Both the House and Senate were hard at work last week; however, much of their work was overshadowed this week by the aftermath of President Trump firing FBI Director James Comey.
The House passed several bills last week, the most significant of which was the Caesar Syrian Civilian Protection Act, which identifies specific sanctions against Syria and requires the president to levy sanctions on specific individuals the bill identifies as responsible for or in support of crimes against humanity. Other bills passed by the House pertained to matters of national security, border security, combating antisemitism.
There were talks this week that the House’s Obamacare repeal bill could face a revote, once the Congressional Budget Office (CBO) releases their score of the bill. The American Healthcare Act is a budget reconciliation bill and, to meet reconciliation standards, the CBO must find that the bill will reduce government spending by at least $2 billion. While a revote is unlikely, House leaders have yet to send their healthcare bill to the Senate for consideration.
H.R. 1212, The BRAVE Act, picked up four new cosponsors this week from both sides of the aisle Rep. Peter King (R-NY), Rep. John Rutherford (R-FL). Rep. Chellie Pingree (D-ME), and Rep. Bill Johnson (R-OH).
In the Senate last week, a bipartisan group began pushing back against Attorney General Jeff Sessions’ order directing federal prosecutors to charge defendants with the most serious crimes possible. The group reintroduced the Justice Safety Valve Act, which gives judges the ability to impose sentences below the mandatory minimums when appropriate; a companion bill was also introduced in the House.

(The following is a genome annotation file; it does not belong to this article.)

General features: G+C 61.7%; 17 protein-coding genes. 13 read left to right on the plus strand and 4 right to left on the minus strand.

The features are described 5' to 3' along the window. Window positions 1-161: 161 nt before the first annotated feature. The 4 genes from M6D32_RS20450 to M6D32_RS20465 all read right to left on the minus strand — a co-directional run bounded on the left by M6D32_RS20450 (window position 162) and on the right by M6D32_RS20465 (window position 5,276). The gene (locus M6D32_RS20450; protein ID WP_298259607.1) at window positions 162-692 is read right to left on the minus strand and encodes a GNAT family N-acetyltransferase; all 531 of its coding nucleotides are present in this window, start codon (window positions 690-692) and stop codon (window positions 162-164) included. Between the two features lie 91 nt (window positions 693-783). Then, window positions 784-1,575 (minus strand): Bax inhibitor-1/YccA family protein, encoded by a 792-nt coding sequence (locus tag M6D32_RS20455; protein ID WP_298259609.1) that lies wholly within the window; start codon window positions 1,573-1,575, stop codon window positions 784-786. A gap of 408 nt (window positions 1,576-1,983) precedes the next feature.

The Senate also confirmed Jeffrey Rosen to be the Deputy Secretary of Transportation in a vote of 56-42 and Rachel Brand to be the Associate Attorney General in a 52-46 vote.
The drama surrounding the firing of FBI Director James Comey continued last week. On Tuesday, Comey released a memo saying the President asked the former FBI Director to end the investigation into former national security advisor Michael Flynn and his possible ties to Russia during a meeting in February. Several members of Congress expressed their outrage with the President’s actions, a few called for the President’s impeachment. On Wednesday, the Justice Department named a special prosecutor, former FBI Director Robert Mueller, to take over the investigation of Russian meddling in the 2016 election and possible ties between Russian officials and Trump’s team. The appointment got significant bipartisan praise from lawmakers.
For those of you who just can’t get enough D.C. drama, the Congressional Research Service developed a guide to help you understand the Justice Department naming a special counsel to investigate Russia's alleged involvement in the 2016 presidential election, including any possible involvement of President Donald Trump's campaign in that effort. Read the guide here.